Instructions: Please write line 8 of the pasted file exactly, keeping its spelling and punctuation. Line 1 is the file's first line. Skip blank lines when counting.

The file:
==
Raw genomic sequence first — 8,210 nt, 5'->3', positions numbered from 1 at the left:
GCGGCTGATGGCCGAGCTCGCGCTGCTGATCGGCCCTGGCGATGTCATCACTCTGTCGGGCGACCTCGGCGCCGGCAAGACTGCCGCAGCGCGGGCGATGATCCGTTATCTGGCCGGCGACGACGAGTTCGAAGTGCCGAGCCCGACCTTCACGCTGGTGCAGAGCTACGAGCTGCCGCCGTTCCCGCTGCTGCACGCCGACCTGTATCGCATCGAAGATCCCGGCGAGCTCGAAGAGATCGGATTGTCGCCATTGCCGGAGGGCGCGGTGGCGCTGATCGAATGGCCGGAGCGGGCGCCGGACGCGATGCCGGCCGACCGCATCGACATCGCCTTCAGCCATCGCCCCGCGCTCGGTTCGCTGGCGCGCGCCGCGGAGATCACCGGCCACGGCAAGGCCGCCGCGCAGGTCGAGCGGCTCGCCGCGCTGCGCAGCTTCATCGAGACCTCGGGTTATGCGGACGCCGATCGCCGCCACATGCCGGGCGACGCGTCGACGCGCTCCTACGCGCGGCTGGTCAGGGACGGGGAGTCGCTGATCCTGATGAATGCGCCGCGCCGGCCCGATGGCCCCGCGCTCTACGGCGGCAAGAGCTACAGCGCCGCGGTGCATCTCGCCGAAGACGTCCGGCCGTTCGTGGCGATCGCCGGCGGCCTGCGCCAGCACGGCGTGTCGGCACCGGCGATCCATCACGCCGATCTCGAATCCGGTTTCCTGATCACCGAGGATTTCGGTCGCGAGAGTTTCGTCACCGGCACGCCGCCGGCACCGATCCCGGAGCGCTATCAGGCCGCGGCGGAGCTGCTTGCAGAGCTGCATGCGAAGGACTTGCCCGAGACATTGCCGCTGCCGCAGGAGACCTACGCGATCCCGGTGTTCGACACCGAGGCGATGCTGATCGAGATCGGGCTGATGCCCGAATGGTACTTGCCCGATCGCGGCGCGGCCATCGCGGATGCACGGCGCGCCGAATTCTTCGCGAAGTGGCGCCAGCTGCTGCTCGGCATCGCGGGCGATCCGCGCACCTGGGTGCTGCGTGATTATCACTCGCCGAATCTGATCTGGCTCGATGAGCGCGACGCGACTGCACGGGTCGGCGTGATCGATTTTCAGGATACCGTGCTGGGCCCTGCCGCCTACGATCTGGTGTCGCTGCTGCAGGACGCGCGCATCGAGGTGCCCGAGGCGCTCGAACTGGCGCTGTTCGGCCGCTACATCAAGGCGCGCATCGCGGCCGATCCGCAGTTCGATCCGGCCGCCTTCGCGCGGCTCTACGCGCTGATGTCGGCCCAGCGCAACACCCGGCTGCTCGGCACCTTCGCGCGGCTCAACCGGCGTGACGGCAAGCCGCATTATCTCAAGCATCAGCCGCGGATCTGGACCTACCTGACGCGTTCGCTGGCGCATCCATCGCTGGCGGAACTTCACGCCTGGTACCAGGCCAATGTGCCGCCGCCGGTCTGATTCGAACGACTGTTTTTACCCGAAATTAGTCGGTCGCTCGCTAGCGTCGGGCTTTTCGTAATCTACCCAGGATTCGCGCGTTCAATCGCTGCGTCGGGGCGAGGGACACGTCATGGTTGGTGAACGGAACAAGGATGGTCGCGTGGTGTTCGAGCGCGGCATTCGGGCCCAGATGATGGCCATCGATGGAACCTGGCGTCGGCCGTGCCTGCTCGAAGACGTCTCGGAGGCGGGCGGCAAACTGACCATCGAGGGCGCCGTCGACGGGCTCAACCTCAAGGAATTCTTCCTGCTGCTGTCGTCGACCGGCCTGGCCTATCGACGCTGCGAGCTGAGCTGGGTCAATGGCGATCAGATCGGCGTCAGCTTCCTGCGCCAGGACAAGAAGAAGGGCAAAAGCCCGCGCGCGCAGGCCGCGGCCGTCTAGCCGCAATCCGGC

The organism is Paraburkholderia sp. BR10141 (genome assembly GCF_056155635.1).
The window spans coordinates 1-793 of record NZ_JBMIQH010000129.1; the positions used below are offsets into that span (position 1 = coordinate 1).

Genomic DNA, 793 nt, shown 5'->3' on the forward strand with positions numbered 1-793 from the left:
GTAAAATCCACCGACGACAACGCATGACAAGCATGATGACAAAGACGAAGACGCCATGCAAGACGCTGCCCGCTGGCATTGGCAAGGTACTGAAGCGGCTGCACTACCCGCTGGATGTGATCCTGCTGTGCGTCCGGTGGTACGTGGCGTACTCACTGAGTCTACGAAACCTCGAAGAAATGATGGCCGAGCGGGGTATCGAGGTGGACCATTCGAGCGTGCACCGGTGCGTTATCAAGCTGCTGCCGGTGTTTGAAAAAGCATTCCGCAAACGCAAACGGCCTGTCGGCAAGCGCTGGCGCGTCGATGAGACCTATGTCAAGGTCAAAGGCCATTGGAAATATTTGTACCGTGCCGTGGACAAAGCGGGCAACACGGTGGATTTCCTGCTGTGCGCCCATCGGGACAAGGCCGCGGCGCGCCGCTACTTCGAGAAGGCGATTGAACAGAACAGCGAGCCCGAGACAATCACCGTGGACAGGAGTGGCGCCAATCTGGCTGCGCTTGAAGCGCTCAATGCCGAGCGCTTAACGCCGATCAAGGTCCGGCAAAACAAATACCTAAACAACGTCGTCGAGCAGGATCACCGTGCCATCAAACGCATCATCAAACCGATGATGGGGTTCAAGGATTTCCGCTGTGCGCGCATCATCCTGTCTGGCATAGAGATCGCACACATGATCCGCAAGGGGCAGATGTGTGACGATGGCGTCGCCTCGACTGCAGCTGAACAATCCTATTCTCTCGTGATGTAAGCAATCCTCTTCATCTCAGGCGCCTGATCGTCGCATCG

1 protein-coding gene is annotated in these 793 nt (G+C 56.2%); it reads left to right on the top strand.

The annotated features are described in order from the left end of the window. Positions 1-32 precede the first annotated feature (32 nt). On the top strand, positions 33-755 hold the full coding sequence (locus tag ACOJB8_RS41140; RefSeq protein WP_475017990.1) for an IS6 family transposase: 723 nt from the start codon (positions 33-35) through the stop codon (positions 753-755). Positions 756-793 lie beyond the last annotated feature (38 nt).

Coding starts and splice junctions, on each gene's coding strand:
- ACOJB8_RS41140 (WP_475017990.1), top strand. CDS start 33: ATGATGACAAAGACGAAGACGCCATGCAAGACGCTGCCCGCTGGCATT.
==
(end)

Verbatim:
The annotated features are described in order from the left end of the window. Positions 1-32 precede the first annotated feature (32 nt). On the top strand, positions 33-755 hold the full coding sequence (locus tag ACOJB8_RS41140; RefSeq protein WP_475017990.1) for an IS6 family transposase: 723 nt from the start codon (positions 33-35) through the stop codon (positions 753-755). Positions 756-793 lie beyond the last annotated feature (38 nt).